Christmas customs in Latin America: Feliz Navidad: Celebrations with lots of meat and fireworks

Between the US-Mexico border and Tierra del Fuego at the southern tip of the continent, Catholic Christmas customs and Native American traditions mix in Spanish-speaking countries.

Christmas customs in Latin America: Feliz Navidad: Celebrations with lots of meat and fireworks

Between the US-Mexico border and Tierra del Fuego at the southern tip of the continent, Catholic Christmas customs and Native American traditions mix in Spanish-speaking countries. Instead of re-enacting nativity scenes or nativity plays like in Peru, people in Mexico set off every year and look for accommodation like Maria and Joseph once did.

In Mexico, Christmas customs like the posadas, the piñata and the pastorelas have their origins in the Spanish colonial era. This is how the Posadas are celebrated on December 16th: Friends, acquaintances and neighbors gather on the streets or in houses in anticipation of the coming Christmas. In memory of Mary and Joseph's search for a place to stay, the groups march through the streets like a procession and knock on the front door to ask for shelter.

In the last house, which was determined beforehand, the seekers are finally taken in. Food and drink are served by the hosts, including piñatas, clay jars filled with candy that are smashed with a stick to avoid getting in the way of happiness.

Colorful theater performances, the Pastorelas, are also part of the Mexican Christmas festival. The origins of these performances go back to the Spanish Middle Ages. The plays with religious content were intended to support the Spanish Jesuits in their missionary work. Atmospheric festivals soon developed from this in the villages of present-day Mexico.

December is midsummer further south of the equator. In Rio de Janeiro, part of the Advent season is spent on the beach. Christmas and summer holidays fall in the same weeks. Every year the largest floating Christmas tree is erected on a pontoon on the city lake, the Lagoa Rodrigo de Freitas. The tree construction, hung with thousands upon thousands of lights, reaches 80 meters into the sky.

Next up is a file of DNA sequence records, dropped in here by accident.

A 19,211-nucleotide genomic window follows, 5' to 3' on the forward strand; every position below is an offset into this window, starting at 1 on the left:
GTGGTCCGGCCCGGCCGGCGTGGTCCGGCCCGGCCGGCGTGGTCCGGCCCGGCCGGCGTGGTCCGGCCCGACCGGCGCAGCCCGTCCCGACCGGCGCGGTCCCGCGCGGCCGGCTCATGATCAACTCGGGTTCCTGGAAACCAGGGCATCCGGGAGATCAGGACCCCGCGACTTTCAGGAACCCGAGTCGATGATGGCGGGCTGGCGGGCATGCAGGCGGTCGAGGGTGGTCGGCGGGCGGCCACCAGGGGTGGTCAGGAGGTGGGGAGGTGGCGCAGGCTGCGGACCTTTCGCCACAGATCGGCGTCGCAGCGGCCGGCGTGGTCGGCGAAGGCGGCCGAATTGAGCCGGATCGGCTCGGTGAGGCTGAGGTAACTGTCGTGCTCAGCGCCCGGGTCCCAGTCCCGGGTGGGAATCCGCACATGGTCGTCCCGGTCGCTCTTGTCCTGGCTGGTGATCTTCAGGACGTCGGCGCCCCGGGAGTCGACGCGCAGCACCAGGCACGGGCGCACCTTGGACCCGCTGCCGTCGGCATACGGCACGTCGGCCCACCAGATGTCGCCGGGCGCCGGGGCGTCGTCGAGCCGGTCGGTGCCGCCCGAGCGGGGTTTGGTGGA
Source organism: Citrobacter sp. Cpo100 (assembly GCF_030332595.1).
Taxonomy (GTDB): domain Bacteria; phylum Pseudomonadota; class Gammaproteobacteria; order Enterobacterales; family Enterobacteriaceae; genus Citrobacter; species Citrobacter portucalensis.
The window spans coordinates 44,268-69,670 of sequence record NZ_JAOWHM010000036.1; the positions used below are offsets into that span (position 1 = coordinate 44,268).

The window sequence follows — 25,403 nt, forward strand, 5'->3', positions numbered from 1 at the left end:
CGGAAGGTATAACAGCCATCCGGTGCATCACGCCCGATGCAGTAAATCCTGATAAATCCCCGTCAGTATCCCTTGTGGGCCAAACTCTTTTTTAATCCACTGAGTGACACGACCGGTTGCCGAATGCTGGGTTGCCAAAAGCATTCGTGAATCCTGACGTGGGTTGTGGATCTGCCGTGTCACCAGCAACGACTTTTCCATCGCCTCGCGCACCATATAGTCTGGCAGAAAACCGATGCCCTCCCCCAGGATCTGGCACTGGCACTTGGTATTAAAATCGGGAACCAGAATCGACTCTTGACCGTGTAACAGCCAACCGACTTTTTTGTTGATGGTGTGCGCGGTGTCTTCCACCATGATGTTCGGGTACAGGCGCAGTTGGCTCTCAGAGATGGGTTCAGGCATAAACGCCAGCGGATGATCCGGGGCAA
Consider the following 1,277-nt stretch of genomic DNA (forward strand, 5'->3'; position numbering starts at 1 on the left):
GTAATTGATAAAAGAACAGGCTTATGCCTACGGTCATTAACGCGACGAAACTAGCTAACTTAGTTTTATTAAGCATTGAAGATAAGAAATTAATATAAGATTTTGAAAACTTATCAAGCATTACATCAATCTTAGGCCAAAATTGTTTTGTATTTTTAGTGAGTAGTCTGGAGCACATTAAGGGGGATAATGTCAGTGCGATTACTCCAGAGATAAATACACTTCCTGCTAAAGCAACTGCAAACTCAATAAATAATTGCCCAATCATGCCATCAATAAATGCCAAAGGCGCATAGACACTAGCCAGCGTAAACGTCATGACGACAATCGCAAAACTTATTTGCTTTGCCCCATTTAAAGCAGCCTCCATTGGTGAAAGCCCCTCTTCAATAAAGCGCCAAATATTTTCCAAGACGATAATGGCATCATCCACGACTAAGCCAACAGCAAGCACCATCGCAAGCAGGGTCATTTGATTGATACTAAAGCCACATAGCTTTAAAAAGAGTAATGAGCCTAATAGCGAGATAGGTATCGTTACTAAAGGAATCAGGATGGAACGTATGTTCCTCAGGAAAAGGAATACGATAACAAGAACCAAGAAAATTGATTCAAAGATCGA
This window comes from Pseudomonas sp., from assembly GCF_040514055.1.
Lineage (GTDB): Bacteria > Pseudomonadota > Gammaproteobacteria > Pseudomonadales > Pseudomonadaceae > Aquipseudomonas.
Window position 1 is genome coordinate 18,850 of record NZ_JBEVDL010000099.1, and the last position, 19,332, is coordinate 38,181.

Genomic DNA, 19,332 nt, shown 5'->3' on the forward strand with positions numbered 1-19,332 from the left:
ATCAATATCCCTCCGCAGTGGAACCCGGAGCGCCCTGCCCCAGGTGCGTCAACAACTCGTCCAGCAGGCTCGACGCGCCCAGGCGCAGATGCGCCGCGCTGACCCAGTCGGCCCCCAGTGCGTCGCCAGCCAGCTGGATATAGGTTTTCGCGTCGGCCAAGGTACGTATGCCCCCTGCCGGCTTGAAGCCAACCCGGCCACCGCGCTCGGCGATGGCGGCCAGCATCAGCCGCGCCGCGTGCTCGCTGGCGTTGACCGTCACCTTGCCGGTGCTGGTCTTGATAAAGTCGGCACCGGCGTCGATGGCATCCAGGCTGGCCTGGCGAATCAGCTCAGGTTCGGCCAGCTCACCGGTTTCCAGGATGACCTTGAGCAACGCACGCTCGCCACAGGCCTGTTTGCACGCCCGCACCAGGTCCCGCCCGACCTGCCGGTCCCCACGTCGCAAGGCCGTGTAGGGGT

Santa Claus is even more grandiose in Rio. Every year he hovers in by helicopter and, as the highlight of a Christmas show, is dropped off at the Maracanã football arena, one of the largest football stadiums in the world. In the cities of Brazil in particular, a bombastic firework display is also set off at the Christmas climax.

In the predominantly Catholic countries of South America, after the service on December 25, families sit together at the table and share poultry, roast pork and grilled beef, especially in southern Brazil and Argentina. Instead of gingerbread, panettone is served as a dessert, the recipes of which the many immigrants brought with them from Italy. However, instead of apples and honey, bananas and pineapples, cane sugar and peanuts are used in the yeast cake.

On January 6th, South Americans commemorate the arrival of the Three Kings. Unlike in Central Europe, this is the day of presents, which not only the children look forward to for a whole year. A particular tradition is the "Rosca de Reyes", a sweet yeast cake with candied fruit eaten on Epiphany. After this date, the Christmas trees will also disappear from the windows and rooms. In Brazil, people are already concentrating on the next big event, the carnival.

For four servings

3 spring onions 2 cloves of garlic 5 shallots 250 g brown beans (cooked) 100 g bacon 100 g air-dried sausage 600 g pork tenderloin 50 g butter Juice of half a lemon 1 tbsp Worcestershire sauce Bay leaf 2 tsp salt

Peel the garlic and shallots, chop them and puree them with the stirrer and season with salt. Later add the Worcestershire sauce, butter and lemon juice to coat the meat. Cut the spring onions, bacon and sausage into slices and sauté briefly in a saucepan. Then add a cup of water, the beans and spices and simmer for half an hour. Brush the pork fillet with the previously prepared sauce and roast in a casserole in the oven at 220 degrees for a quarter of an hour, then reduce to 190 degrees, cover the meat with aluminum foil and let it cook for another 20 minutes. Later slice the fillet and serve on the plate along with the thickened bean sauce from the pot - Feliz Navidad.

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